Students who fail any aspect of the PhD Candidacy Exam may retake it once.
Admission to PhD Candidacy
A student is admitted to candidacy for the degree of Doctor of Philosophy upon:
- Successful completion of 30 credits of coursework beyond the MA in one of the concentrations offered
- Successful completion of the PhD Candidacy Exams
- Successful completion of the language reading requirement
- Completion of University residency requirements
The PhD Dissertation
Upon completion of the PhD candidacy requirements, the candidate may start writing the dissertation, during which time each semester, must enroll in ASPN899. The dissertation itself is expected to manifest the candidate’s ability to perform mature and original scholarly research elaborating on previous critical judgments. The dissertation may be written in English or Spanish.
The candidate may request changes in the composition of the dissertation committee. This should be done in writing with a copy forwarded to the Director of Graduate Studies. If a member of the dissertation committee wishes to withdraw, that change must also be communicated in writing to both the candidate and the Director of Graduate Studies.
Once the dissertation is completed, read and approved by members of the dissertation committee, the Director of Graduate Studies will arrange a time and place for the defense in consultation with the student, dissertation director, and other committee members. After a successful dissertation defense the candidate may be required to make corrections based on the suggestions of the committee. The candidate may graduate only after depositing in the Graduate Office a final version of the dissertation that conforms to their guidelines.
Sample of Dissertation Topics
Diana Aldrete, "El cuerpo femenino ante la violencia en la literatura sobre los feminicidios en Ciudad Juárez"
Jennifer Baker, “Avant-gardism and the postcolonial perspective: Brazilian, Cuban and Puerto Rican Intersections”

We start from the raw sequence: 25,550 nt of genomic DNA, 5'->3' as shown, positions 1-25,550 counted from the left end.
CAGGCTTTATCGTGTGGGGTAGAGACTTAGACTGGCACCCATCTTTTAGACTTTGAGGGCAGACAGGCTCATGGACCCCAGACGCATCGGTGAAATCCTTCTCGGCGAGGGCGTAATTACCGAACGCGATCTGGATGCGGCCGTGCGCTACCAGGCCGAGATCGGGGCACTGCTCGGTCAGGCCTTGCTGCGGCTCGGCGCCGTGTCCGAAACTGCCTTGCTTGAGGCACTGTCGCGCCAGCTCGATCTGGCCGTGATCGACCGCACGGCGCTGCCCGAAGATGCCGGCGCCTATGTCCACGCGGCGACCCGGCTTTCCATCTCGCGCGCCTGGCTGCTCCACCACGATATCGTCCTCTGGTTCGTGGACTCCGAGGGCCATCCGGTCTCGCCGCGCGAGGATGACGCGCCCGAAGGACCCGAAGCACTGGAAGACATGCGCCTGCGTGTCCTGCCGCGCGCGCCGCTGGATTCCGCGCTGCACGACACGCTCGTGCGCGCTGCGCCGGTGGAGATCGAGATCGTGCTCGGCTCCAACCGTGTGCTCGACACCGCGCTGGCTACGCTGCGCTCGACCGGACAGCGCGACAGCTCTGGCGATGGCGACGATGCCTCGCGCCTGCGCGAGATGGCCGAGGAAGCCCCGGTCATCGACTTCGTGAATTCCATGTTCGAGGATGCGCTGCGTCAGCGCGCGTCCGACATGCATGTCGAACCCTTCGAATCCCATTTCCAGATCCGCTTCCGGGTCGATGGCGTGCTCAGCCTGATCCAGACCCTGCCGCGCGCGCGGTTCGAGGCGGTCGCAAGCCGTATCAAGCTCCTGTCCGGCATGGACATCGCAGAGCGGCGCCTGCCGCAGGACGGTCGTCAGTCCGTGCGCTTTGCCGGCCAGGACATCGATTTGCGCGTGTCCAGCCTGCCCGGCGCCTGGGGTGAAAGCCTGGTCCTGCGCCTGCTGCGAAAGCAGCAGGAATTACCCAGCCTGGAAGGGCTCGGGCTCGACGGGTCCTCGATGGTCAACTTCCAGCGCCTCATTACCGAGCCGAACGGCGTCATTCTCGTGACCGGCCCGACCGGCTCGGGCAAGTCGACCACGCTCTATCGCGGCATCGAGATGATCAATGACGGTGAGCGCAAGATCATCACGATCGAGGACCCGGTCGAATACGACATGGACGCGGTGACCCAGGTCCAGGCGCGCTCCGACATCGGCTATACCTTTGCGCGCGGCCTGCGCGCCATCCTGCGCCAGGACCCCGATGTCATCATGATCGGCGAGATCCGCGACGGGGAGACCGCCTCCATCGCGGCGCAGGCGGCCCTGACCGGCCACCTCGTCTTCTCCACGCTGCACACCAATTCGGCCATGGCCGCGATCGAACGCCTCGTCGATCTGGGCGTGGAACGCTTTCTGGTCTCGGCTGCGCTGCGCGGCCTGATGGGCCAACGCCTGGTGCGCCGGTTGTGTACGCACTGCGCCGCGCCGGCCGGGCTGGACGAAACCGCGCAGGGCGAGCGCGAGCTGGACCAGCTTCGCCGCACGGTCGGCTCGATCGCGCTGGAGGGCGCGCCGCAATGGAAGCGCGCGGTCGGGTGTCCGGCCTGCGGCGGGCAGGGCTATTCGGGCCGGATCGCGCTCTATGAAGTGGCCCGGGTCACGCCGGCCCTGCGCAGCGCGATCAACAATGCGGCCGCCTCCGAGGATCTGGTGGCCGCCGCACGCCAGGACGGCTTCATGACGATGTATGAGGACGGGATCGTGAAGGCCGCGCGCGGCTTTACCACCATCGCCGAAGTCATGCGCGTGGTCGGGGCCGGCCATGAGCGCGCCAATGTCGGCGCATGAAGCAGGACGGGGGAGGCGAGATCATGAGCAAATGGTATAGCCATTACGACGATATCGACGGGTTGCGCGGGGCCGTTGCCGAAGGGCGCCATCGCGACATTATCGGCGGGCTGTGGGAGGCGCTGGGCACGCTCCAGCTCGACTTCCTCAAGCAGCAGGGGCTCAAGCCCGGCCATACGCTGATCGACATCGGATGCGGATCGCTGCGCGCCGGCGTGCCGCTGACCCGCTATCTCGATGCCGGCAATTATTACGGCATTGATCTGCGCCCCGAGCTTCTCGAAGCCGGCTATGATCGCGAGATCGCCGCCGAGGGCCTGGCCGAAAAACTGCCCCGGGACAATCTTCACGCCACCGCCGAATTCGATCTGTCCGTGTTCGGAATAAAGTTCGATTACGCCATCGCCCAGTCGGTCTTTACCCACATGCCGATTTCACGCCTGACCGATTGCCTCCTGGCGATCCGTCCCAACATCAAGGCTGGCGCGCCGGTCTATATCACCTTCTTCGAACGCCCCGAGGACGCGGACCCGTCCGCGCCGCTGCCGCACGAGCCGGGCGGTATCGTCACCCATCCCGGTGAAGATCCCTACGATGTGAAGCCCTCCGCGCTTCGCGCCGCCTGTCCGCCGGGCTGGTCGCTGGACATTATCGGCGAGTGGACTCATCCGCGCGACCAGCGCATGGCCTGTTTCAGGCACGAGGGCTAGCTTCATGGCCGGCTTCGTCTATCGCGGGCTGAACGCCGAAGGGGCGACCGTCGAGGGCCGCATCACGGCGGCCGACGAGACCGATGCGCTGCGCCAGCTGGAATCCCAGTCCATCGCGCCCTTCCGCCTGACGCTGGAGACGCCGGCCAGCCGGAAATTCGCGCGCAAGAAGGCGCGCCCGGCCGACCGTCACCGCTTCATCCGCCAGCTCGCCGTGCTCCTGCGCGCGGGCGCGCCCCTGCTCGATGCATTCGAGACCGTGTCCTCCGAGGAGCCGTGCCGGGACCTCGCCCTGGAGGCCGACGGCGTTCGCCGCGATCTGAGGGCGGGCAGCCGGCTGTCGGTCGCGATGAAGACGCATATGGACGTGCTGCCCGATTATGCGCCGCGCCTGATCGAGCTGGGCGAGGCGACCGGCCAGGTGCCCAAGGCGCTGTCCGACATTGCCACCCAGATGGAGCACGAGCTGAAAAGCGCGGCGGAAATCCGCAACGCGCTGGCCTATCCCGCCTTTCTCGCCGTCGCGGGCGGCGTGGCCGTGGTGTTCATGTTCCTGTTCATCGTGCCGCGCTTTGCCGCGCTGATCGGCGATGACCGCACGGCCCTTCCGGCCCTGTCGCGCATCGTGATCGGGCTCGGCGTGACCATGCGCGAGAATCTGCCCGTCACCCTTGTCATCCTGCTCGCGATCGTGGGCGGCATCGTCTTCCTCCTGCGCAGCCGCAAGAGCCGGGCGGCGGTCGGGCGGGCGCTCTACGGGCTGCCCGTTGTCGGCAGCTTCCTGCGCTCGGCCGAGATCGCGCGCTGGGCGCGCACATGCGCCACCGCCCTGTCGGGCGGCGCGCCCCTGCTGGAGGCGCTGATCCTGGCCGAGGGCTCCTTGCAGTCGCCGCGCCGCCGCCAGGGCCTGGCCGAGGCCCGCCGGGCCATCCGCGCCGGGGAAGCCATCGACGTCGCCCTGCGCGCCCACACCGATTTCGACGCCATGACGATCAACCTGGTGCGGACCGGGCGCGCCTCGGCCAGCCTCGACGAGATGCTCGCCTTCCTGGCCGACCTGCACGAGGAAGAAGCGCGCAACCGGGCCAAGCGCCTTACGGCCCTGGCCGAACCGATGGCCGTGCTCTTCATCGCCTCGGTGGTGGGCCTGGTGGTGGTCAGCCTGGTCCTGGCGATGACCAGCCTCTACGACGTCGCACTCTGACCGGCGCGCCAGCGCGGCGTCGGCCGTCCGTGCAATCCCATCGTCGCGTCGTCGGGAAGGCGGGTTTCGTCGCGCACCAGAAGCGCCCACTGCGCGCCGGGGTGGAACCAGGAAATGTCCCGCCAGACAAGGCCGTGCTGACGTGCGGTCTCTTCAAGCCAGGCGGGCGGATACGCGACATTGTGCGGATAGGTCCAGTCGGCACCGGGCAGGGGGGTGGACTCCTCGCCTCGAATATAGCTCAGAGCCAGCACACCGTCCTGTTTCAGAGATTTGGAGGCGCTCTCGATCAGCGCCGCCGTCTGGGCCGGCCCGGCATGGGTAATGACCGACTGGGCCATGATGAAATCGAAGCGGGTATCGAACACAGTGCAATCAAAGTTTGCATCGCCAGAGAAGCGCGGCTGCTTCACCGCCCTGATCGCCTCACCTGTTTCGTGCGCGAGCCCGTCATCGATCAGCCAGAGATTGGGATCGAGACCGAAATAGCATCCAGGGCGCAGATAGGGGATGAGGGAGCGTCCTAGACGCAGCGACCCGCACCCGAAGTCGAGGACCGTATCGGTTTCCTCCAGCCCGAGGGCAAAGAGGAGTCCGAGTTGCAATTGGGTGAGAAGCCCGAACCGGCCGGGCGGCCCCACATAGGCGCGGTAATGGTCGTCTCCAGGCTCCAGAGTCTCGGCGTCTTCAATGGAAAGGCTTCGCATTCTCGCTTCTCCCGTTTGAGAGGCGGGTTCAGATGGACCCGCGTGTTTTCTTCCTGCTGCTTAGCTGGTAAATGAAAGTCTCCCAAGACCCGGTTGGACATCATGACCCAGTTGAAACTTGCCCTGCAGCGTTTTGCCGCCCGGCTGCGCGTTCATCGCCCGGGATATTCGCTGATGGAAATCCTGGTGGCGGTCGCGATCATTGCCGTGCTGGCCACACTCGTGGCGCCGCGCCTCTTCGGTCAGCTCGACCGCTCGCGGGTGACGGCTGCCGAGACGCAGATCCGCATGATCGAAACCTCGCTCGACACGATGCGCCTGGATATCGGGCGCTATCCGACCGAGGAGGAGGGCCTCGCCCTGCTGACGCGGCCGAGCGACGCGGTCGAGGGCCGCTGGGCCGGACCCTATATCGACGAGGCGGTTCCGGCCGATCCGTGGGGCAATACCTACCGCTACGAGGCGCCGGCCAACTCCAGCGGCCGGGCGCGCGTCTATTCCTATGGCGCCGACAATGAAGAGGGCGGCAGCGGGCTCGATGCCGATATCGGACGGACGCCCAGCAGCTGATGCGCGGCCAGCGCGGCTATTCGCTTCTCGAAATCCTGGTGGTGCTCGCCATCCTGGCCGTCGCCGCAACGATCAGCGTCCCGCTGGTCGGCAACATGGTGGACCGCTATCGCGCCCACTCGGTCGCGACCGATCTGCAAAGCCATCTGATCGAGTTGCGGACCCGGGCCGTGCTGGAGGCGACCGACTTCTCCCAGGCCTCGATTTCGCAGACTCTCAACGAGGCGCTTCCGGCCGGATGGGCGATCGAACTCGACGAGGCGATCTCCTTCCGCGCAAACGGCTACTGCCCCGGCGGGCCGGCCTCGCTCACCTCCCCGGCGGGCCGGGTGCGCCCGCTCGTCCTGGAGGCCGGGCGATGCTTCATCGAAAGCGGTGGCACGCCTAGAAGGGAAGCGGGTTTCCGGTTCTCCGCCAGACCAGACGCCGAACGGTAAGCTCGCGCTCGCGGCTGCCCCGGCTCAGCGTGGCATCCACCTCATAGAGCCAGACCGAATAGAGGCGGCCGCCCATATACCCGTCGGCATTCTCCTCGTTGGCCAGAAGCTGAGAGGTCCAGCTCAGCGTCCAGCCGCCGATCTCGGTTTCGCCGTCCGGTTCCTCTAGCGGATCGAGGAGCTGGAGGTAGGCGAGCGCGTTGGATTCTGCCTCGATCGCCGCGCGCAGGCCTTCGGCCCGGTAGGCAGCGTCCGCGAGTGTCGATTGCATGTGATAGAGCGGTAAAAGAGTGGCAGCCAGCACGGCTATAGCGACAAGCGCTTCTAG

Diana Barnes, “Transitional Regendering of the Maternal Figure in Selected Works of Contemporary Spanish Literature and Film”
Luis A. Cordero-Rivera, “Los elementos carnavalescos en la Famosa Comedia de La Entretenida”
McKew Devitt, “Cuerpo y espacio en Tiempo de silencio”
Armando González-Salinas, “El empleo del presente del subjuntivo y la alternancia modal en tres grupos socioeducativos en Monterrey, Nuevo León, México”
Jack Ishman, “Et in Erífile ego: Poetic Imitation and Intertextuality in Bernardo de Balbuena's pastoral milieu”
Alice Krause, “Optimal Diphthongs: An OT Analysis of the Acquisition of Spanish Diphthongs”
Ornella Mazzuca, “La mujer detective en la literatura latinoamericana. Tres ejemplos”
Melissa McCarron, "Genealogies of Excess: Archetypes, Intertextuality and the Lesbian Body in the Poetry and Prose of Maria-Mercè Marçal"
Maria Montoya, "Expression of Possession in Spanish in Contact with English: A Sociolinguistic Study across Two Generations in the Greater New York Metropolitan Area"
Lisa Nolan, "Repeat Performance: Federico Garćia Lorca's Theater, Fascism and the Spanish Literary Imaginary"
Alejandra Olarte, "El wavering imaginativo y la conciencia imaginante en los cuentos de Marvel Moreno y Angela Carter”
Dora Ramirez, “Language Attrition and Maintenance: The Case of Colombian Immigrants in New York State”
Kathryn Ringer-Hilfinger, "The Acquisition of Sociolinguistic Variation by Study Abroad Students: The Case of American Students in Madrid"
Emilia Sciarra-Laos, "Experimental Poetry in Four Authors: Tablada, de Campos, Padín and Brossa."
Ruth Scipione, "Phonetic Adaptation of Spanish Loanwords in Copala Triqui"
April Schmidt ,“Everything and Nothing: The Poetry of Hanni Ossott (1968-1987)”
Craig Stokes, ”Castilian Transcodic Markers in Internet Catalan: Analysis of Generic, Regional and Linguistic Factors”
John (Juan) Thomas, “Hispanismos en Napolitano”
Patricia Weeks (Sweeney), “El voseo en Chile: Factores históricos-morfológicos que explican su aparición y mantenimiento”
Delma Wood, “Las tiranías gastronómicas en el recetario textual y culinario de Como agua para chocolate”